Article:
Members Trevor Brown and Pat Brown were well deserved recipients of Australia Day Medallions for their longstanding to the Museum and the Community. The medallions were presented at our January meeting which happened to be on Australia Day by Councillor Graham Reynolds.
On a sad note Pat passed away in May this year and Gary Ford who many would have seen in the workshop passed in June after a short illness. We will miss two of our most valued members.
A number of successful events were held this year at the Museum the most notable being a Motorfest event in association with the Bay to Birdwood Run Classic, our Christmas party, the Show and Shine in conjunction with the Modified Ford Club and the Year of the Jeep Day in April. The last was exceptionally successful with more than $7000 raised for our Society property fund.
A number of outside displays were also attended by members and their vehicles such as Clipsal and Australia Day Parades. Of course we supported the veterans by supplying transport at the Anzac Day March and other RSL events. A day trip to Greenock Museum was well supported and proved to be very interesting. Committee is hopeful of organising more of these trips for members over the next 12 months. A number of members and vehicles attended Corowa in March including many who attended last year for the first time and returned this year.
In the Workshop thanks to efforts of members and volunteers considerable progress has been made on restoration of the WW1 FWD which we hope to have on the road for its 100 years next year, the Chev Gun Tractor and the Bedford Ute project for the Salisbury Council.
The Work for Dole programme has been very successful with numerous tasks being completed. Although now scaled down it will continue to be of benefit to us by greatly improving the appearance of the museum site and assisting the dedicated group of members and volunteers who tackle the ongoing task of maintaining the grounds every week.
I wish to convey my thanks to the committee and subcommittee who this year in particular has put in many hours of work and to all members who have contributed with their time or donations during the last 12 months. This really has been a year that has changed our Society for the better and now that the uncertainty with the property is over we will be able to meet a different set of challenges in the coming year.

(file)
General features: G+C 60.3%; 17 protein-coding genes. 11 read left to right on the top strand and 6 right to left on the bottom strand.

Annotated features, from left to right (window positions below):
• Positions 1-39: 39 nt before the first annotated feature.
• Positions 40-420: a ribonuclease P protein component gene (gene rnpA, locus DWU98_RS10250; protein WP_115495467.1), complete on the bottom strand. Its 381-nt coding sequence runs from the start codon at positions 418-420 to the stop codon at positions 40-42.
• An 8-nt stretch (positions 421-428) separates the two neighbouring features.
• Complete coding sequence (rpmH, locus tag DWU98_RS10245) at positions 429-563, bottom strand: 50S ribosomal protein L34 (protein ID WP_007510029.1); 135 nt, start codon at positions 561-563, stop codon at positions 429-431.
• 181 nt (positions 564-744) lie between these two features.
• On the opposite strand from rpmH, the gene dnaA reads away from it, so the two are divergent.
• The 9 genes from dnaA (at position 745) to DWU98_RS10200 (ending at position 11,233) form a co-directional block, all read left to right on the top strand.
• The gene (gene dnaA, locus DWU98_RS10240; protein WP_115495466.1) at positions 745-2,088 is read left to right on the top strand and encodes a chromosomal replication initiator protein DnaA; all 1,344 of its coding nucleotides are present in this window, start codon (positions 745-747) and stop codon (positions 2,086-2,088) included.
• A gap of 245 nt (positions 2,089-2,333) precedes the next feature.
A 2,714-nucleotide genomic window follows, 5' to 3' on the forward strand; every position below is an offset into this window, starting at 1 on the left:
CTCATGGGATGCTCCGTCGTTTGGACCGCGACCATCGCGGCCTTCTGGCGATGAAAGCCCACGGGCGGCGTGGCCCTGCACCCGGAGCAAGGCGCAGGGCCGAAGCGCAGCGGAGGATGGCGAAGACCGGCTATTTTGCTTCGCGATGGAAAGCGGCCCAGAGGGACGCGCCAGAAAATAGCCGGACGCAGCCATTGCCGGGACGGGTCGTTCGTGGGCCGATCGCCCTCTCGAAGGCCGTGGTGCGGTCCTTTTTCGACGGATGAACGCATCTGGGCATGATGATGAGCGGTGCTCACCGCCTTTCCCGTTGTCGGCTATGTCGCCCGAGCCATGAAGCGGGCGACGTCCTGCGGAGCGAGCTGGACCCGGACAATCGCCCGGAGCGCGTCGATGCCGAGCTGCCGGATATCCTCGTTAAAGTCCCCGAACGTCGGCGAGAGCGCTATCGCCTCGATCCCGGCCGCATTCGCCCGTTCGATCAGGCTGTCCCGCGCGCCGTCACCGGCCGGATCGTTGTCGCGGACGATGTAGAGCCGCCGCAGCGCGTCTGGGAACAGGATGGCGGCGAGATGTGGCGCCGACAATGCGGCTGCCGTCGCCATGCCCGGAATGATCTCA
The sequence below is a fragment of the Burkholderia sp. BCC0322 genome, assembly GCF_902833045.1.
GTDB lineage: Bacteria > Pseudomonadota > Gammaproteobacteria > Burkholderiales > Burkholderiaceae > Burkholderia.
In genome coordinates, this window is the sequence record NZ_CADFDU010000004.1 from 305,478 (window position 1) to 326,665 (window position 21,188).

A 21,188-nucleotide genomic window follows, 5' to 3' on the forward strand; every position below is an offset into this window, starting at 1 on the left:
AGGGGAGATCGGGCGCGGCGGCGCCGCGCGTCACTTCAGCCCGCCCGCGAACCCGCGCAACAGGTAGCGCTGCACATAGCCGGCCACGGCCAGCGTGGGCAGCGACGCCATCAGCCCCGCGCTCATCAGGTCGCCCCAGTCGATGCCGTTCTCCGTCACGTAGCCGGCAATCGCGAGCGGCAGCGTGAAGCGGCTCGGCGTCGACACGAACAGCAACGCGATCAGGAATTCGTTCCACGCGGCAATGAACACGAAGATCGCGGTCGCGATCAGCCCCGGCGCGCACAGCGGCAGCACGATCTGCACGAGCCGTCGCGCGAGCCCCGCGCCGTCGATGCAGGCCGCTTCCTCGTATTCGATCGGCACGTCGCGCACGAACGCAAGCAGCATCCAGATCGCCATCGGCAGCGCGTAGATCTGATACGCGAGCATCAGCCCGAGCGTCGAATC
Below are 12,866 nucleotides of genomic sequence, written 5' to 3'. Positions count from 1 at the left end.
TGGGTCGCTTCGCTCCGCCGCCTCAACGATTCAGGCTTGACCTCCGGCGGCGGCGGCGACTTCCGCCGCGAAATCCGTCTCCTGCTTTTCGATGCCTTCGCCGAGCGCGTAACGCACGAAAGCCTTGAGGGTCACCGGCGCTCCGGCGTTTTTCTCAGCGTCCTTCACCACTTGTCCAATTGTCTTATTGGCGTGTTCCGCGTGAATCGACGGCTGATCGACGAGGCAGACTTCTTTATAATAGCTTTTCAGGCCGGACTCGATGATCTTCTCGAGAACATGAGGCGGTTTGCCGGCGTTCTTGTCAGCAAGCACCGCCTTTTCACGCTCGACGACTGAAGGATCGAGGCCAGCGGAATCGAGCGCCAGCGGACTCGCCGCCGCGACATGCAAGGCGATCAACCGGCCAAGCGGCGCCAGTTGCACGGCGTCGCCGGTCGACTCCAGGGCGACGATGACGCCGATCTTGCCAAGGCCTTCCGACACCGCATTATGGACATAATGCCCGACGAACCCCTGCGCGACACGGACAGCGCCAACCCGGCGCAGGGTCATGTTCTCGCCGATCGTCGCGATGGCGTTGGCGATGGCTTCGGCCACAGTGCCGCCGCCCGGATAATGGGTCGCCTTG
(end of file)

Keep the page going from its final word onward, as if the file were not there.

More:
The museum had a highly successful visit from the Army Cadets from Keswick a couple of weeks ago. Everyone had a good time and learned plenty. We look forward to working with the Cadets again in the future.
A synopsis of the visit is below:
On the weekend of the 24th to 26th of June cadets from 413 Pipes & Drums and 47 ACU Keswick held a training weekend at the NMVM. The point of this weekend was to introduce the Cadets to the NMVM. Some of the things that occurred were lectures on the history of hand grenades, submachine guns, the 25 pounder, and an educational quiz on the museum. The cadets were also introduced to various vehicles in the museum’s collection.
This was a great experience that was enjoyed thoroughly by all involved be they cadets, staff and also the various members of the NMVM whom were in attendance over the weekend.
On behalf of the Cadets and Staff we would like to express our most grateful appreciation to Mr Pinney and the other members of the NMVM whom were in attendance.
Pvt (AAC) John Flory
OPSO 413 ACU P&D / 47 ACU Keswick.
We would like to announce that settlement on the property at 10 Sturton Road, Edinburgh Parks took place on May 30, 2016 and it is now owned by the Military Vehicle Preservation Society of South Australia. This would not have been possible without the tireless work of our committee and our membership; as well as a number of generous donations from the Salisbury City Council, the South Australian Government, our members, a number of FHMCSA affiliated clubs, local businesses and the general public. The list of donors would be too long to publish, but we assure you that we appreciate all of the assistance that we have received.
In order to reach our settlement, however, we have had to secure a private loan of approximately $200,000. This loan needs to be serviced, on top of which, we have now taken on responsibility for maintaining and preserving the property, most notably to meet the loan conditions, upgrading the fire service and replacing the roof on one of the buildings . While we see the ownership of the property as an exciting opportunity to preserve the site and provide an educational resource through the museum we are not completely out of the woods yet and any support from groups and individuals will be greatly appreciated.
We would like to remind everyone that the end of financial year is nearly upon us, and that as a Deductible Gift Recipient, any donations made to the Society in excess of $2 are tax deductible.
Thank you all for your support, which enables us to continue to serve our community.